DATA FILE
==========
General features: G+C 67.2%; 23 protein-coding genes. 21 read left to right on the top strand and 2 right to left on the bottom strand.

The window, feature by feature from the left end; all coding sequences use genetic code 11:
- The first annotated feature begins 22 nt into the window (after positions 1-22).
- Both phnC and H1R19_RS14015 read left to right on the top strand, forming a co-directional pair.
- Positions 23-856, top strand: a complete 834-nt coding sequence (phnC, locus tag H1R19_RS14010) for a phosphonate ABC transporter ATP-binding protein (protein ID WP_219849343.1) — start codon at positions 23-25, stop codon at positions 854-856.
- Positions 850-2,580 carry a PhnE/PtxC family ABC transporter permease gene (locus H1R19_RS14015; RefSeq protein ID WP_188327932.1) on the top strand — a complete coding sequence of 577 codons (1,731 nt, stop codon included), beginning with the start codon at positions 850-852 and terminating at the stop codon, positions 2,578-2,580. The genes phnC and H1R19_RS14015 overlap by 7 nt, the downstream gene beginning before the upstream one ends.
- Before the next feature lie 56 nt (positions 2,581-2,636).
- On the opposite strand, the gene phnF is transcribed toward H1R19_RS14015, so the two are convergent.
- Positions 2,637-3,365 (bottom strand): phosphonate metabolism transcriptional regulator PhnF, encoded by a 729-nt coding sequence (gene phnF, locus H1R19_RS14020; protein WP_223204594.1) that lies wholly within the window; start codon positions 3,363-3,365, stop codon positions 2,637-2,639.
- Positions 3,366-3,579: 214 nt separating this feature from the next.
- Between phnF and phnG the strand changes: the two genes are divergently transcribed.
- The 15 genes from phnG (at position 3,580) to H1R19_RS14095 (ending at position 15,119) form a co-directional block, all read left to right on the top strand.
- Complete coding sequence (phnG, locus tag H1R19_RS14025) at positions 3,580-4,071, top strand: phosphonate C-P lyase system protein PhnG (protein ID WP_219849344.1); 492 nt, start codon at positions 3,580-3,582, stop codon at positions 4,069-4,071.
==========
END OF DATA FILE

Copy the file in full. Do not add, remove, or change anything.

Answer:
General features: G+C 67.2%; 23 protein-coding genes. 21 read left to right on the top strand and 2 right to left on the bottom strand.

The window, feature by feature from the left end; all coding sequences use genetic code 11:
- The first annotated feature begins 22 nt into the window (after positions 1-22).
- Both phnC and H1R19_RS14015 read left to right on the top strand, forming a co-directional pair.
- Positions 23-856, top strand: a complete 834-nt coding sequence (phnC, locus tag H1R19_RS14010) for a phosphonate ABC transporter ATP-binding protein (protein ID WP_219849343.1) — start codon at positions 23-25, stop codon at positions 854-856.
- Positions 850-2,580 carry a PhnE/PtxC family ABC transporter permease gene (locus H1R19_RS14015; RefSeq protein ID WP_188327932.1) on the top strand — a complete coding sequence of 577 codons (1,731 nt, stop codon included), beginning with the start codon at positions 850-852 and terminating at the stop codon, positions 2,578-2,580. The genes phnC and H1R19_RS14015 overlap by 7 nt, the downstream gene beginning before the upstream one ends.
- Before the next feature lie 56 nt (positions 2,581-2,636).
- On the opposite strand, the gene phnF is transcribed toward H1R19_RS14015, so the two are convergent.
- Positions 2,637-3,365 (bottom strand): phosphonate metabolism transcriptional regulator PhnF, encoded by a 729-nt coding sequence (gene phnF, locus H1R19_RS14020; protein WP_223204594.1) that lies wholly within the window; start codon positions 3,363-3,365, stop codon positions 2,637-2,639.
- Positions 3,366-3,579: 214 nt separating this feature from the next.
- Between phnF and phnG the strand changes: the two genes are divergently transcribed.
- The 15 genes from phnG (at position 3,580) to H1R19_RS14095 (ending at position 15,119) form a co-directional block, all read left to right on the top strand.
- Complete coding sequence (phnG, locus tag H1R19_RS14025) at positions 3,580-4,071, top strand: phosphonate C-P lyase system protein PhnG (protein ID WP_219849344.1); 492 nt, start codon at positions 3,580-3,582, stop codon at positions 4,069-4,071.